How bodybuilder Michael Anderson learned to carry the weight of amputation and the loss of his father

Michael Anderson
Posted at 5:55 PM, Dec 28, 2020
and last updated 2020-12-28 17:55:24-05

CLEVELAND — On the bodybuilding stage, looks are everything. Flaws are literally judged, imperfections are graded, and when the spotlights shine on one of bodybuilding’s most recognizable figures, you can’t help but stare.

“I wish I was training just to feel good about how I look on the beach,” Cleveland’s Michael Anderson said. “But the judges are harsh.”

Anderson is a giant in the bodybuilding world.

“He's what we call the OG. He was a trendsetter,” said Michael's longtime coach, Andy Bartolovich.

Anderson was a two-time national champion—a pro, who’s competed on the world’s biggest stages in the men’s physique category, a genre he helped launch almost a decade ago.

"I just happened to fall into the sport at the right time,” Anderson said. “Bucket list item, mind you, it was something I was only going to do once, and here I am training for my 53rd competition.”

Those competitions have included three Mr. Olympias and multiple appearances at the famed Arnold Classic in Columbus.

“My name is in the record books for a lot of firsts in this sport,” Anderson said. “And then I got to come back and be the first amputee.”

Anderson’s body—so elite, in so many ways—began to fail for the first time late in 2015.

“Being an athlete, especially being a professional athlete, you suck it up, you deal with the pain. When you think something is an injury, you’ll address it when the time is appropriate and sometimes you have to just work through an injury,” Anderson said. “That’s what I thought I was doing was working through an injury.”

What Anderson was really working through was much more significant: compartment syndrome.

Chronic internal inflammation, which—coupled with other underlying health issues—ultimately killed off much of the tissue in his right foot.

“Ironically, at that time, the doctor said ‘you might not walk the same again.’ So here I am thinking I'm going to have a minor limp and that’s the end of the world,” Anderson said. “I would give anything to have just a minor limp.”

Thirteen months and 21 procedures later, Anderson’s health only declined.

“We just decided that, okay, enough is enough,” Anderson said. “I just felt like I could have much more of a life with a prosthetic than the life I was living in a hospital bed.”

In February of 2017, Anderson’s stage career—as he knew it—was over.

“My body had emaciated lying in that hospital bed. I lost 60 pounds in bed rest. There was just nothing left of me,” Anderson said. “I had pretty much come to accept that I was done, that there was no other place for me in this sport.”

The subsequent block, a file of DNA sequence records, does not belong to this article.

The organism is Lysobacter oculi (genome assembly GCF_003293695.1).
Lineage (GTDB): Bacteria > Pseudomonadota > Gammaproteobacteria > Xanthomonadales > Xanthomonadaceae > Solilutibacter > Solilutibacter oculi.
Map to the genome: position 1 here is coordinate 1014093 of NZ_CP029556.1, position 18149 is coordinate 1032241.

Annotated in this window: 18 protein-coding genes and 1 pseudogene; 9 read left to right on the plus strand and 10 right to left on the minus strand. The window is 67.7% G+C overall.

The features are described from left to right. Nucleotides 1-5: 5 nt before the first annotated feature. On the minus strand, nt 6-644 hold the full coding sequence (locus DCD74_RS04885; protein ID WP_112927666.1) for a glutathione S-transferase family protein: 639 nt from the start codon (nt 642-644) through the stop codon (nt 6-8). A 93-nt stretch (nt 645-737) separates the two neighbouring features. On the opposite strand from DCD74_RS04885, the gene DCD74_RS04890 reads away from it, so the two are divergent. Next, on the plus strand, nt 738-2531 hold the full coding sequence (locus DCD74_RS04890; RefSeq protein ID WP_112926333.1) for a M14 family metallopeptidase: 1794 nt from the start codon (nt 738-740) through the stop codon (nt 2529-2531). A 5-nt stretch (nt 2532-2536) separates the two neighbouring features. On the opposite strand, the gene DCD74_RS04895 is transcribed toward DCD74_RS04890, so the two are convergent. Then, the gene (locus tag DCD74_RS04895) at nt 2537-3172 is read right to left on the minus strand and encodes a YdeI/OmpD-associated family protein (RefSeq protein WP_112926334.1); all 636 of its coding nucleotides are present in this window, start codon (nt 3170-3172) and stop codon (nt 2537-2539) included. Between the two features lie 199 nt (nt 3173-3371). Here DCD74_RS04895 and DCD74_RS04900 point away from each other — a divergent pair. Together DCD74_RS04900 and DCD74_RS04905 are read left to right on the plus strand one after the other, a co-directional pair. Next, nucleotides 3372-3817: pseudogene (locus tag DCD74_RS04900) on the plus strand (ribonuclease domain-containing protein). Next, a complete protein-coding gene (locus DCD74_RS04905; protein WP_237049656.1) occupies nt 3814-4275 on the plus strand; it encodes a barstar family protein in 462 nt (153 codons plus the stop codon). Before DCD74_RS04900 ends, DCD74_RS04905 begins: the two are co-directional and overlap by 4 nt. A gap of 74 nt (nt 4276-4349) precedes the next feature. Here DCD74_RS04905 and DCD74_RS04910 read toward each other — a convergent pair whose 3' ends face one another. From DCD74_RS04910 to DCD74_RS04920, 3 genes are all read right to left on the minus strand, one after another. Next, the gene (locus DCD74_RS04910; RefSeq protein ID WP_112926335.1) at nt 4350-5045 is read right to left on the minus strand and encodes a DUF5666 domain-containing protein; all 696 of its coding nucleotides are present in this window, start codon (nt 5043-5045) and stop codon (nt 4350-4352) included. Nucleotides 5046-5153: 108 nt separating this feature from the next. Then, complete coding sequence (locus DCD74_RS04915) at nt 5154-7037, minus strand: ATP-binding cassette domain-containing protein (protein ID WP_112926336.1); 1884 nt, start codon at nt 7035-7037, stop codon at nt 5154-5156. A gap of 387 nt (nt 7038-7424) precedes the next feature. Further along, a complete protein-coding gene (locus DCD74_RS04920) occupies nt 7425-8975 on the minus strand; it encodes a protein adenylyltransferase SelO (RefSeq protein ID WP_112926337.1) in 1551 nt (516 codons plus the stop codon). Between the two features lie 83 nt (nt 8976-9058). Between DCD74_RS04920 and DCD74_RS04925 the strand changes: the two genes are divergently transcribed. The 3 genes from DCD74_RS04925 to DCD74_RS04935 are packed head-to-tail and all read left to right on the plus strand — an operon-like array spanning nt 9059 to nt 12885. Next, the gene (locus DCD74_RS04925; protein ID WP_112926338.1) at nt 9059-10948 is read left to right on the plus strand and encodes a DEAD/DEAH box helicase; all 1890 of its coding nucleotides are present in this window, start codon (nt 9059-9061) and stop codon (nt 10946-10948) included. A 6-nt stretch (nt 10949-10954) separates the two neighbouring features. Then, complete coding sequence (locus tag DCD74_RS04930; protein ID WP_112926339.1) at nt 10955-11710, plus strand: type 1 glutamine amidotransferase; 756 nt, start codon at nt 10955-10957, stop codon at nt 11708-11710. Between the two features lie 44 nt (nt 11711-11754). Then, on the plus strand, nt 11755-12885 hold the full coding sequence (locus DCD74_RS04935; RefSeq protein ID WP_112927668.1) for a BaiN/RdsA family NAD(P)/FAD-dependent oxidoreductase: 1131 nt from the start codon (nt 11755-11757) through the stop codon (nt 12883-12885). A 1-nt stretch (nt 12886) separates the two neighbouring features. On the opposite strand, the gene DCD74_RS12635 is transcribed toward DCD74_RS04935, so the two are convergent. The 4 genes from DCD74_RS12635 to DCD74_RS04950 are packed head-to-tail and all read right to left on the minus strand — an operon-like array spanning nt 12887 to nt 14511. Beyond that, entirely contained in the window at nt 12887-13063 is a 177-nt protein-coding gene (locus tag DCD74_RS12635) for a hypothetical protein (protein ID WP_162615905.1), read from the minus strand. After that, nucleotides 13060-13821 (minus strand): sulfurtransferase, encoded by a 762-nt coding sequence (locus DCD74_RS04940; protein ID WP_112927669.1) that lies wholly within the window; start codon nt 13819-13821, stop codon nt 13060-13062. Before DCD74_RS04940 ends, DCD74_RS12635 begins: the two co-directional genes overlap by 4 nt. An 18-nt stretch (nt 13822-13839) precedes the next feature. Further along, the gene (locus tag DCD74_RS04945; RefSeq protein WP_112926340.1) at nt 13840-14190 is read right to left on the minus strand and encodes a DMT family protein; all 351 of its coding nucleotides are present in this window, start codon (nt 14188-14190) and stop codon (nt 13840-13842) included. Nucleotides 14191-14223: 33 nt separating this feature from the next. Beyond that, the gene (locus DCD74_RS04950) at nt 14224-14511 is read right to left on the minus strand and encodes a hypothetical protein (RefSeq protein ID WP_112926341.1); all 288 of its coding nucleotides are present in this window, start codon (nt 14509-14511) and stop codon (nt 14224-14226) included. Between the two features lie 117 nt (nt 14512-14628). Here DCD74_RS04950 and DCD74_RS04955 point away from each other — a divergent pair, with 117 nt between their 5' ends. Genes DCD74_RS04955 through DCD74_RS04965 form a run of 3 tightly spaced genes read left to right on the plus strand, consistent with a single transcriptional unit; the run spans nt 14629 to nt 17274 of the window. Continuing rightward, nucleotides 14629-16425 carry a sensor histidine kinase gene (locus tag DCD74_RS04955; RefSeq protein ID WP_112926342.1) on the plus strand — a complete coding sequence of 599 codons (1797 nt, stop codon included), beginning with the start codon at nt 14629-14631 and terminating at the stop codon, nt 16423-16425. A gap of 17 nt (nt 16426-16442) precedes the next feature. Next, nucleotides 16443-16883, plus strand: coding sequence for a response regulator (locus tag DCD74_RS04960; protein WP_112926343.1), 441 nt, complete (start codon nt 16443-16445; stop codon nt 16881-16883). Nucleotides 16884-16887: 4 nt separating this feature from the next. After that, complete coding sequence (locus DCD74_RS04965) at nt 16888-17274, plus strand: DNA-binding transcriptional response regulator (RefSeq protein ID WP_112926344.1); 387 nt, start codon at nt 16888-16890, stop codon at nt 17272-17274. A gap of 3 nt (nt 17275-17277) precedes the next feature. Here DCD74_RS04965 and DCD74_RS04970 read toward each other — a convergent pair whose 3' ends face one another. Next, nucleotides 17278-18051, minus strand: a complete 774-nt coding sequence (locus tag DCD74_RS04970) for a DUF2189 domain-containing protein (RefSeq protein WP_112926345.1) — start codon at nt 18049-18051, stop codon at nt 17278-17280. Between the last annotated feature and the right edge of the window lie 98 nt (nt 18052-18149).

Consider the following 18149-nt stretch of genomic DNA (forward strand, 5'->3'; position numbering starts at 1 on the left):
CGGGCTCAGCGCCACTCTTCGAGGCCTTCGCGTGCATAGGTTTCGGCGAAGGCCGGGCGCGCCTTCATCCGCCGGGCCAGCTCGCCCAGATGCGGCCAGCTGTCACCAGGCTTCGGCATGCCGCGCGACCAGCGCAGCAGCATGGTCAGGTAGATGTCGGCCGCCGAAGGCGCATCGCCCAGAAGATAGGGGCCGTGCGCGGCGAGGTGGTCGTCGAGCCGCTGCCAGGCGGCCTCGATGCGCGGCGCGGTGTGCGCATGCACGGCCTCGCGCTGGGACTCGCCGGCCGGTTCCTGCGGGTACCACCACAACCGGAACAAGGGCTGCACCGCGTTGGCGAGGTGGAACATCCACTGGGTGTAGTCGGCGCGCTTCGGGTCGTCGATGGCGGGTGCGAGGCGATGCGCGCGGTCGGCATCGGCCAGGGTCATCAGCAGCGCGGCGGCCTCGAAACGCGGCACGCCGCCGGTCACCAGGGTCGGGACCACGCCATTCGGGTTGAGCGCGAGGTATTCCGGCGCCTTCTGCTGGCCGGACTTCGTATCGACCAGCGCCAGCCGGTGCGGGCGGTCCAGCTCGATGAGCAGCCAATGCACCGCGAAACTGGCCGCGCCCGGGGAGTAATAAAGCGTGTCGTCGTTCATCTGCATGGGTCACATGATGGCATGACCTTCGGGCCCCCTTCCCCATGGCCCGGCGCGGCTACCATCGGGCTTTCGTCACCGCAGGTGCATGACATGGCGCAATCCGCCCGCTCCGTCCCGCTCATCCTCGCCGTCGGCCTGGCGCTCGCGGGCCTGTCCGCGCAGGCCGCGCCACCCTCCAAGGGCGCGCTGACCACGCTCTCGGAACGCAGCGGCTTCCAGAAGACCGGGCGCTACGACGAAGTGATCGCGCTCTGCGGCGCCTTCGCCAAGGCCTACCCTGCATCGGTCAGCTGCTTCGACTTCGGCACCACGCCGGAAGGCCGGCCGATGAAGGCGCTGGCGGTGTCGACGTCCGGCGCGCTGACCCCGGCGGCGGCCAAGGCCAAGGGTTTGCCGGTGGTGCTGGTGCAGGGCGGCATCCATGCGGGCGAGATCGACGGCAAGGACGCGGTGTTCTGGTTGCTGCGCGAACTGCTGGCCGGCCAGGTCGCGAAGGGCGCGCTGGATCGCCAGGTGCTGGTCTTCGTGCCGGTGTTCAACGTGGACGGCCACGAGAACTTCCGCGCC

But at a point in life in which Anderson could’ve easily given up, he found support in a likely place with an unlikely connection.

His father, Larry, was also an amputee.

It was really nice to be able to lean on someone emotionally, who had my back 100% and knew what I was feeling,” Anderson said. “This is someone who loved me, who saw me struggling and really wanted to see me succeed. and that helped, tremendously.”

That support helped motivate Anderson back to health and back into the gym.

“My dad was so proud of what I was doing,” Anderson said.

The 2018 Pittsburgh Pro was supposed to be Anderson’s splash back. It was the same place he’d won his first national title six years before.

Only Anderson never made it.

“The day that I was supposed to start training for that competition, was the day that I buried my father.”

Just seven days after a pancreatic cancer diagnosis, Larry was gone.

For the second time in a year, the spotlights on Anderson’s career went dim.

“Nothing seemed right about it,” Anderson said.

Because as he already discovered once, healing is a process.

“I felt like I owed it to myself and I owed it to him to take the time to grieve,” Anderson said.

But like with his leg, loss would not keep Anderson away.

“I think there are normal moments where Michael would hit a valley and the thoughts were more difficult to get through and facing the reality of what he was dealing with. But it never became the permanent state of mind,” Anderson’s husband, Kenny said. “That state of mind was, how do I get back on stage and how soon can I do it?”

It took months of grieving, coupled with countless hours of training, as Anderson navigated both a new body and a new life without one of his biggest fans.

“It was a lot to come back from. It was a lot to try to overcome,” Anderson said. “But if I didn’t, it would’ve overcome me.”

That summer, Anderson completed his comeback and after a tune-up in Chicago, returned to Pittsburgh. the same city he won his first national title seemingly a lifetime ago.

And the dominance? That came back, too— to the tune of six titles since his amputation, proving even in a sport that chases perfection, the only disqualifier is giving up.

"I could not control the death of my father. I couldn't control the loss of my leg,” Anderson said. “I could very easily just get back in bed and say no one would blame me. But I don’t know who’s watching me and who needs to see that person, that beacon, that inspiration, so they can be the best them they can be.”